Final Word On Underdog

Underdog is the name of an anthropomorphic cartoon dog and I wrote a post about Underdog when the Daily Prompt was mighty (  Underdog was a canine parody of Superman which debuted on NBC in 1964 and moved to CBS in 1966. Usually, each half-hour episode consisted of two chapters of a four-part Underdog story, separated by an unrelated TTV Total TeleVision short (something to make the viewers stick around like Tennessee Tuxedo And His Tales, Go Go Gophers or Klondike Kat).  When the city is in trouble, humble and lovable Shoeshine Boy turns into his alter ego Underdog, so he can battle crime and stop a series of villains, and whenever his girlfriend TV reporter Sweet Polly Purebred a lipstick-wearing pooch in a tight skirt and heels found herself in danger, no one but Underdog could save the day!

Underdog was born because General Mills was seeking a new cartoon character to sell breakfast cereal to children.  Shoeshine Boy a meek alter ego became Underdog after dashing into the nearest phone booth and with an explosion that would always destroy the booth he emerged in his heroic costume.  This was similar to the way Clark Kent became Superman, but Superman unless he was near Kryptonite had natural powers and Underdog got his super strength and flying abilities by eating a super-energy pill that was usually hidden in a secret compartment of his ring.  For some unexplained reason, Underdog always spoke in rhyme and he had a habit of entering through a wall when a door was available.  When Underdog flies overhead, gawking citizens cry, “It’s a plane, it’s a bird … it’s a frog,” to which the rhyming Underdog always replied, “Not plane, nor bird, nor even frog. It’s just little old me, Underdog.”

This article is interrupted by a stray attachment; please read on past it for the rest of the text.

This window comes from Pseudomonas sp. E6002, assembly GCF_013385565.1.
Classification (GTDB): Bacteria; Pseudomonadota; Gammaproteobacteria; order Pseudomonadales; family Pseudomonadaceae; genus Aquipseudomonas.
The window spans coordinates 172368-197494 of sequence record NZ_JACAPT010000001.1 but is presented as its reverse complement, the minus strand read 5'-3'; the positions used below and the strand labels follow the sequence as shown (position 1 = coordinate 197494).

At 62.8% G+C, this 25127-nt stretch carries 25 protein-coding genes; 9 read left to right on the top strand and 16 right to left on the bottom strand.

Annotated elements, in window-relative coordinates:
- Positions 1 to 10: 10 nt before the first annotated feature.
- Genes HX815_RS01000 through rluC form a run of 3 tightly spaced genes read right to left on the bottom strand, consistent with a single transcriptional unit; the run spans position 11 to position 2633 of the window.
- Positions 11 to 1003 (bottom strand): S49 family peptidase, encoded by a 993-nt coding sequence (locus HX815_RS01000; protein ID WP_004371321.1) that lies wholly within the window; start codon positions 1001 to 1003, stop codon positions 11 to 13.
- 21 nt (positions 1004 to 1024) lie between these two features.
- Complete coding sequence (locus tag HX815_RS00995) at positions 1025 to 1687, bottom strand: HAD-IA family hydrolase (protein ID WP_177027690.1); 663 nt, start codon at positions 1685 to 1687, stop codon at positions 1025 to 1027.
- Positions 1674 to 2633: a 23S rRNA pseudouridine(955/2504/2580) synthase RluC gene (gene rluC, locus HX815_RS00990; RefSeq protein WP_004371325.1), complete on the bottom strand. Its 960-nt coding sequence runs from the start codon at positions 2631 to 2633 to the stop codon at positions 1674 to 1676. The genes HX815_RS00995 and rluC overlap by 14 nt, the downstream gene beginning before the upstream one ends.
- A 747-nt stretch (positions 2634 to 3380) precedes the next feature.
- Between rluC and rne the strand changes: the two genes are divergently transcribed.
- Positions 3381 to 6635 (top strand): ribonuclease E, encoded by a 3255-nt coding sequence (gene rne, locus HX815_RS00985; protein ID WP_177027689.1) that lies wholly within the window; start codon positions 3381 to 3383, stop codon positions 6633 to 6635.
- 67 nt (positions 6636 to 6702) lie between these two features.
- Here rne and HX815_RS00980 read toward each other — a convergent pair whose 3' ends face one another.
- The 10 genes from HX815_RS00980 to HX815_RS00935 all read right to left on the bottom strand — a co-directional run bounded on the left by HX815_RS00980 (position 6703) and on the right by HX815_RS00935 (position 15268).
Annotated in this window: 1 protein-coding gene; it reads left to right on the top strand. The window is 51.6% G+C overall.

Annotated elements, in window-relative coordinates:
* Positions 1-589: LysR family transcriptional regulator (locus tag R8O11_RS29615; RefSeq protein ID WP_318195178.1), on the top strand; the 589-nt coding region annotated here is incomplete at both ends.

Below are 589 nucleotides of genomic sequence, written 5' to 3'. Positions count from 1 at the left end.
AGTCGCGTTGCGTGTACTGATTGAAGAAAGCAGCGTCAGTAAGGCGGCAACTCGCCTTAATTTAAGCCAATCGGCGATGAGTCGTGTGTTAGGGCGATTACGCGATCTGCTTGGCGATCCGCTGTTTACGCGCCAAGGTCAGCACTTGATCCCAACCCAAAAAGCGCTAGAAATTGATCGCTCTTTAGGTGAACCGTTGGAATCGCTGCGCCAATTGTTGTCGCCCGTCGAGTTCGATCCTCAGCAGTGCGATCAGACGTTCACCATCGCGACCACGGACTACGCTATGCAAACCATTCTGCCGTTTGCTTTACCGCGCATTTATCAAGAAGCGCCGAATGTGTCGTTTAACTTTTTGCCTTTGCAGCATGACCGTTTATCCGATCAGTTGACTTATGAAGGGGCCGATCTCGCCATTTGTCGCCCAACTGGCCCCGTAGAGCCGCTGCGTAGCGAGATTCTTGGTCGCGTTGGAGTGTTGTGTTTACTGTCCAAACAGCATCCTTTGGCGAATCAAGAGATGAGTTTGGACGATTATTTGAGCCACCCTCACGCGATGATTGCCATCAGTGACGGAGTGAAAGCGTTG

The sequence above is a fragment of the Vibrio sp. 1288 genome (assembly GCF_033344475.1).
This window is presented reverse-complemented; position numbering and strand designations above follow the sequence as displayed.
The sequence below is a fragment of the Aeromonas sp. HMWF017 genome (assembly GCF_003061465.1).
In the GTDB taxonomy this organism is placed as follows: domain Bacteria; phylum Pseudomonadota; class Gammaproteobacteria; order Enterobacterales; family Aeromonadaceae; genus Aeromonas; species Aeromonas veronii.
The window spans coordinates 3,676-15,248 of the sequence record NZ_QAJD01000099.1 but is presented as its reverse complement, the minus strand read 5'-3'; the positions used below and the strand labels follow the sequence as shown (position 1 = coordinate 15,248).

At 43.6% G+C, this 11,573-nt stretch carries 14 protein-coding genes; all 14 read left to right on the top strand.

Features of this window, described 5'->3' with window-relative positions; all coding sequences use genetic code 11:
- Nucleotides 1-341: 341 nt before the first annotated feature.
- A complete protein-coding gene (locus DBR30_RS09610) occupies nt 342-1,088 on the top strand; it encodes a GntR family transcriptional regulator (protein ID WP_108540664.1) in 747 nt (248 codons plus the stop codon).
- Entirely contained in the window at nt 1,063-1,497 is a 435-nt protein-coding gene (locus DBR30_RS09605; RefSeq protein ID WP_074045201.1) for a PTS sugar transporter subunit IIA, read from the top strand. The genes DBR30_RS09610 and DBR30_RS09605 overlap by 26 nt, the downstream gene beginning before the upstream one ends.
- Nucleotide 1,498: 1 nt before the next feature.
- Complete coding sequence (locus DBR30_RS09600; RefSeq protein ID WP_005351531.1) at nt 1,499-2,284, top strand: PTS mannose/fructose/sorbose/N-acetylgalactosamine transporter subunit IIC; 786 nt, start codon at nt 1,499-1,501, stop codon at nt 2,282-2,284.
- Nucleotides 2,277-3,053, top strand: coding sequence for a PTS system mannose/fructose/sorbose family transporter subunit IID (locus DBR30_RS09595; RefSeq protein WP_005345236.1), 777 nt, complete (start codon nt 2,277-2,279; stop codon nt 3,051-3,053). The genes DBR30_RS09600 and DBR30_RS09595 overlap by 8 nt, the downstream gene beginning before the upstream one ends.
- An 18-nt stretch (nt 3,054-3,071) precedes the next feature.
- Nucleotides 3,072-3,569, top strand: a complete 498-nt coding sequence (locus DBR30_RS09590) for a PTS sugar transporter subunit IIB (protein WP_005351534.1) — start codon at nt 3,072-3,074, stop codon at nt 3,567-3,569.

The Underdog cartoon was filled with every imaginable stereotype from the ‘60s, from helpless heroines to foreign baddies, as well as typical cartoon violence of the era (characters shooting cannons at each other, and things like that).  Many villains did their worst on Underdog, but the most recurring were Simon Bar Sinister, who used the phrase “Simon Says” when performing a dastardly deed, and Riff Raff the wolf, a typical gangster type.  His foes the mad scientist Dr. Simon Bar Sinister and his henchman, Cad Lackey (voice caricatures of Lionel Barrymore and Humphrey Bogart), along with the lupine crime boss Riff Raff (based on George Raft) were the bad guys that forced the heroic pooch Underdog to save the day.  Because of all the violence this show was rated for 5 year olds and up.  The Super Energy Vitamin Pill, was eventually edited out from the cartoons as the producers didn’t want to glorify drug use.

Wally Cox was the star of the show and he brought the rhyming Underdog to life.  Wally Cox, was condemned to a career playing mild-mannered milquetoasts, and Underdog, who even at full power, was a pipsqueak, as his costume was always hanging loose as if it was cut for muscles that he never had.  This let him battle villains without ever seeming less than sweet.

12 thoughts on “Final Word On Underdog

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